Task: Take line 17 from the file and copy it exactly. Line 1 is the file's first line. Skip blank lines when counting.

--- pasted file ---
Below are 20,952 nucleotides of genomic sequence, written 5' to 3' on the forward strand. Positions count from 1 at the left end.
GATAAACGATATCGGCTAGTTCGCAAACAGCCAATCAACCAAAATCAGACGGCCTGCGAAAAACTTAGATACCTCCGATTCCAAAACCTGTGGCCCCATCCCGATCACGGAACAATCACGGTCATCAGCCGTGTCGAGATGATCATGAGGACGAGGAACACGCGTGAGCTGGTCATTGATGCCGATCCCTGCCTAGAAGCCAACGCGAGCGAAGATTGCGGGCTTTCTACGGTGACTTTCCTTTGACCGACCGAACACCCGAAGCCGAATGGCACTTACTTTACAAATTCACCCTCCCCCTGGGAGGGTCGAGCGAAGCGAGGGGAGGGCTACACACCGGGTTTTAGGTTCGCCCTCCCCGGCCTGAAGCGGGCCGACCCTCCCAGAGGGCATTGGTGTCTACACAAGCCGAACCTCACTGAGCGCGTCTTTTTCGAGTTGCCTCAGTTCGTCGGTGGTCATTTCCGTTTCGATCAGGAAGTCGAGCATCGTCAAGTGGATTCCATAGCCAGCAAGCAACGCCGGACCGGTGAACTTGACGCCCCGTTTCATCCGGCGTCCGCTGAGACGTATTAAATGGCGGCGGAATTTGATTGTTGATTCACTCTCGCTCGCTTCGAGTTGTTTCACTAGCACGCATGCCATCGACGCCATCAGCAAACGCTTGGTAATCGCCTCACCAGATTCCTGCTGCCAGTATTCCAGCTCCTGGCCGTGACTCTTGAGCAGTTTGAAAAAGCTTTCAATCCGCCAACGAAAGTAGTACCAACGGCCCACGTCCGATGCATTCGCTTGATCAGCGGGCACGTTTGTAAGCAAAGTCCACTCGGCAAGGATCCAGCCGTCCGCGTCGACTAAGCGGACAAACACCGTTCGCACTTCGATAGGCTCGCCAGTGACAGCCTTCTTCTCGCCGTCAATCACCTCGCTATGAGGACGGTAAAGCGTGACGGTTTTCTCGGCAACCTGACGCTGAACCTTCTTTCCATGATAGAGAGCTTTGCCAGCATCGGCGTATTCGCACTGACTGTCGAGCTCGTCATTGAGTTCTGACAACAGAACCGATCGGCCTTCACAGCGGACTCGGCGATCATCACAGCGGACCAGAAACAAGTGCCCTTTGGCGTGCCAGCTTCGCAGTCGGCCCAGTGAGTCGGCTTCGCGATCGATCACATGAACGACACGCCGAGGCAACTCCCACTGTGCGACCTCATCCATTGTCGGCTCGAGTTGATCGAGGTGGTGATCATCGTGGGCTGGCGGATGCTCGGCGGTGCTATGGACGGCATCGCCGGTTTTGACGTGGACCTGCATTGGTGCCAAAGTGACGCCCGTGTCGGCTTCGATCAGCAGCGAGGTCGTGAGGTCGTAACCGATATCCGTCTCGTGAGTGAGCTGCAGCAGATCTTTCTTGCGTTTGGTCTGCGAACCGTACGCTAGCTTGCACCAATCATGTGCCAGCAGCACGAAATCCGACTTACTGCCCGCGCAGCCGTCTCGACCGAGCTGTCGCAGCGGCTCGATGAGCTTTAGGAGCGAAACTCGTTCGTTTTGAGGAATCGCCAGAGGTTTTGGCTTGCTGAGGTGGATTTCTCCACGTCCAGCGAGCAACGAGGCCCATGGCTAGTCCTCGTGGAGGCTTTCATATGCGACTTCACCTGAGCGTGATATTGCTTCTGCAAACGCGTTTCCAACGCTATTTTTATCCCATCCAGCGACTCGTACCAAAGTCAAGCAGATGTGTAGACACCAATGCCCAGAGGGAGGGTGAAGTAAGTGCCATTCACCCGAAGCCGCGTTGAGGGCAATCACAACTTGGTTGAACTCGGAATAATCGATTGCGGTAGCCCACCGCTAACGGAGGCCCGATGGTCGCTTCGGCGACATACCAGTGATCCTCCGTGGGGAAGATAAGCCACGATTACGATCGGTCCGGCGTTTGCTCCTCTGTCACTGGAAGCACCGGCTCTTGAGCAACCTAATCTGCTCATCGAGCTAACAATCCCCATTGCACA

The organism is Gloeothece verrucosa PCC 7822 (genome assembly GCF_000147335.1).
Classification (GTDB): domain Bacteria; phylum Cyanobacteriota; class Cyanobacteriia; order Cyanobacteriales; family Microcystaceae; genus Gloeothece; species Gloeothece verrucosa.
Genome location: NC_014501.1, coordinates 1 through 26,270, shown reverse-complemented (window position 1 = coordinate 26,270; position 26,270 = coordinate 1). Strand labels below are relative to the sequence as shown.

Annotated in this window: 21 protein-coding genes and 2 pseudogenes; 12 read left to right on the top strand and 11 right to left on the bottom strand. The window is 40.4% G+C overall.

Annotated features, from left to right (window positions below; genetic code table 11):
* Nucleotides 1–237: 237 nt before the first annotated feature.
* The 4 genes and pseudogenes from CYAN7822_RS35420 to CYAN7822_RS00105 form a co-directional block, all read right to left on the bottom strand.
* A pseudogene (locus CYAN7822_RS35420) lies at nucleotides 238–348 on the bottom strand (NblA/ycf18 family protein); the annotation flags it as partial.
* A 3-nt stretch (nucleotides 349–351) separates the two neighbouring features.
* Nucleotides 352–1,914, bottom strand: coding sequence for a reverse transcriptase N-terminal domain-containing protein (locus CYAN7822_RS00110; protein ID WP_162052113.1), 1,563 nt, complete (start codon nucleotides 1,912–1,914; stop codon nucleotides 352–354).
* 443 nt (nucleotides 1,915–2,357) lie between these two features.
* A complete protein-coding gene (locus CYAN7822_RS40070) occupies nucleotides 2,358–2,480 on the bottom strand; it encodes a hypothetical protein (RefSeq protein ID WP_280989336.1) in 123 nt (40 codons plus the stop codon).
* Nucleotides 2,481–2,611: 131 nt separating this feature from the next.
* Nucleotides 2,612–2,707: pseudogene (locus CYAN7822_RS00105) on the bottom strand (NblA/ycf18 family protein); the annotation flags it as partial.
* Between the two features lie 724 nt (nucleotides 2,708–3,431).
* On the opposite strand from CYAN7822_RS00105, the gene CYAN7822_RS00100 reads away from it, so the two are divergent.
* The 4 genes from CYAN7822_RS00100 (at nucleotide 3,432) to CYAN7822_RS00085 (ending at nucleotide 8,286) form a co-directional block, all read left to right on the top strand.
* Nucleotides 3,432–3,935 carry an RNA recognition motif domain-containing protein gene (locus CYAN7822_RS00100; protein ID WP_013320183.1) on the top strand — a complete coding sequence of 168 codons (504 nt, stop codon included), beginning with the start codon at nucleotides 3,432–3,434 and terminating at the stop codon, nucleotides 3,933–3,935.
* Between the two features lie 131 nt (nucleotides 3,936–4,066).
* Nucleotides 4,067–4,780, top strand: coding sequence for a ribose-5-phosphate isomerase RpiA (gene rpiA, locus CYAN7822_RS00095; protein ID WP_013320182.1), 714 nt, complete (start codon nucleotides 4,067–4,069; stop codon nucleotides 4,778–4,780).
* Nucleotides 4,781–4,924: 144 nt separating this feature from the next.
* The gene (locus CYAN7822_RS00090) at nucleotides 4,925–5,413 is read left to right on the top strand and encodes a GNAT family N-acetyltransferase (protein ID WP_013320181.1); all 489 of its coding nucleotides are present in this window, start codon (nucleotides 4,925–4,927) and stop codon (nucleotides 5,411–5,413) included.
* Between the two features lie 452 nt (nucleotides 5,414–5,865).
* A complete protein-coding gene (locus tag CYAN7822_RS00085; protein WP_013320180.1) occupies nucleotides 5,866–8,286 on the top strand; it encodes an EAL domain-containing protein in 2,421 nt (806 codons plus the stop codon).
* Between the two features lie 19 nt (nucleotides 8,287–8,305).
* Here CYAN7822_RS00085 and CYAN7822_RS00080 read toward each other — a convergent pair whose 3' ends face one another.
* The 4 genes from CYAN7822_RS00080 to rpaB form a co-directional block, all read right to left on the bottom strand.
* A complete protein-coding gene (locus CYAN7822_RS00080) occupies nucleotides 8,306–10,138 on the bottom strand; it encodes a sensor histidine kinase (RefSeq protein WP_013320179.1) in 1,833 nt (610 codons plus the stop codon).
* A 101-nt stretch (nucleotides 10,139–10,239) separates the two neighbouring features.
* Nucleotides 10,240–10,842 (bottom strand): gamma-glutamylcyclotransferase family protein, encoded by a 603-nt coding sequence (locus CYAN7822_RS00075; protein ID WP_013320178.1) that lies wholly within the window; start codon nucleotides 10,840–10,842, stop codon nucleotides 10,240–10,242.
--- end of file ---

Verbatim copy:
* Between the two features lie 724 nt (nucleotides 2,708–3,431).